- PLO – other powers and responsibilities, primarily regarding foreign affairs, are formally in the hands of the PLO,18 although in recent years the PA has de-facto assumed control over some of these powers.
Lack of a Critical Mass of Recognition
While the international community endorses the vision of the Two-State Solution, a Palestinian State has not been recognized in practice by leading and relevant states:19 · The US, Israel and other leading European countries did not recognize Palestinian independence; and· The UN did not grant full membership to the PLO. Although the permanent political status of the PA has already been determined as statehood (See "Roadmap", "Nascent State", "UNSCR 1397"), there is a lack of clarity as to what benchmarks would have to be met for Palestinian statehood to be realized and recognized.
Annex: Timeline of the Debate over Palestinian Statehood
|Nov. 13, 1974||Right to Sovereignty and National Independence – Yasser Arafat addresses the UN General Assembly – the first representative of a stateless organization to do so. UN formally supports the Palestinians’ right to “sovereignty and national independence”.|
|June 12-13, 1980||European Recognition of Palestinian Right-to-Self-Determination – Through its Venice Declaration, the European Community (EC) recognized the Palestinian Right of Self-Determination|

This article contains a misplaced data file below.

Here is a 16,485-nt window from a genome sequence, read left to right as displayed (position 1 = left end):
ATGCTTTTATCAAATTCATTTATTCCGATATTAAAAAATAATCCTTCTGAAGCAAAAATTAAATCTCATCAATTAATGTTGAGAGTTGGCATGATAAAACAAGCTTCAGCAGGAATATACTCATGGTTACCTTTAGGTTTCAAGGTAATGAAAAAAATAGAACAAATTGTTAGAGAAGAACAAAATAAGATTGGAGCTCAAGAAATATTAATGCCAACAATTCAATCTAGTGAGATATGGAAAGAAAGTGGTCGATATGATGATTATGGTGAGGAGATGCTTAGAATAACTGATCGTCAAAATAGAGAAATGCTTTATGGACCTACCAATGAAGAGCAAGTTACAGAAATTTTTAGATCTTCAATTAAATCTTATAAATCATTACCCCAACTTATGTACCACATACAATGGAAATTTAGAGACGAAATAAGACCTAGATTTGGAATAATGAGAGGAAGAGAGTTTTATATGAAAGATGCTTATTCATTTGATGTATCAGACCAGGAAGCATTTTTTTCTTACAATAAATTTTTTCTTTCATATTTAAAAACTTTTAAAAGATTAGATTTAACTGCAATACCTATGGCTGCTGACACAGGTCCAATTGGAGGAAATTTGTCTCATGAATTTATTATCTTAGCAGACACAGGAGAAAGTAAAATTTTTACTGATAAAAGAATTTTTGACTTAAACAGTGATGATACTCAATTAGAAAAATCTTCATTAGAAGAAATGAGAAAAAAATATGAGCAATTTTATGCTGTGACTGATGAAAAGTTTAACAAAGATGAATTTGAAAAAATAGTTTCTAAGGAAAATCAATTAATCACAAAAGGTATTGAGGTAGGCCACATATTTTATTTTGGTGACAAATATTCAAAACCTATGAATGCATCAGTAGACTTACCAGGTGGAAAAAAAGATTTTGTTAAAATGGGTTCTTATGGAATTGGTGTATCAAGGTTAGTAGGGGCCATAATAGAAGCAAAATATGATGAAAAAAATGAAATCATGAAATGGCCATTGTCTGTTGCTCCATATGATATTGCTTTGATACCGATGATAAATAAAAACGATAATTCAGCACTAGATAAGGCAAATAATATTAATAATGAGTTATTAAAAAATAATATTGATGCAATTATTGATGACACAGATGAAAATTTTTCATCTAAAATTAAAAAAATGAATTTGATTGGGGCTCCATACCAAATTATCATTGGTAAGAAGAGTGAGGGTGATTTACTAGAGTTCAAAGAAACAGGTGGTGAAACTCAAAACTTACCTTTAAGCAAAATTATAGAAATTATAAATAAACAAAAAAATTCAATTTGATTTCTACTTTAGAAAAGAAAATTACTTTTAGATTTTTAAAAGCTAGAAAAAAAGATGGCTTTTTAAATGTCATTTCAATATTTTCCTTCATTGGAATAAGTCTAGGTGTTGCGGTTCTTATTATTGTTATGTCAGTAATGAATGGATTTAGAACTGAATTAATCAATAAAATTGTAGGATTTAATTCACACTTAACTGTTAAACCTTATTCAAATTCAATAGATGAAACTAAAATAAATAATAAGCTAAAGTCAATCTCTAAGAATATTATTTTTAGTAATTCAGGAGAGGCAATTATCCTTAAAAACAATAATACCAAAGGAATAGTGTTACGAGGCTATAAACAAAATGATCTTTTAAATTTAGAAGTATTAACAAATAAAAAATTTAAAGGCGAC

|Nov. 15, 1988||Declaration of Independence – In Algiers, Tunisia, the PLO proclaims the “State of Palestine” on the West Bank and the Gaza strip. By the end of the year, the government-in-exile is recognized by 94 nations.|
|Dec. 13 , 1988 ||Acknowledging Israel’s Right to Exist – Arafat reverses decades of PLO polemic by renouncing terrorism and acknowledging Israel’s right to exist in Geneva, opening the door to diplomatic negotiations.|
|Sept. 13, 1993||Declaration of Principles – Israel and PLO agree to mutual recognition. Over the next years, Israel withdraws from “Area A” and hands it over to Palestinian self-rule.|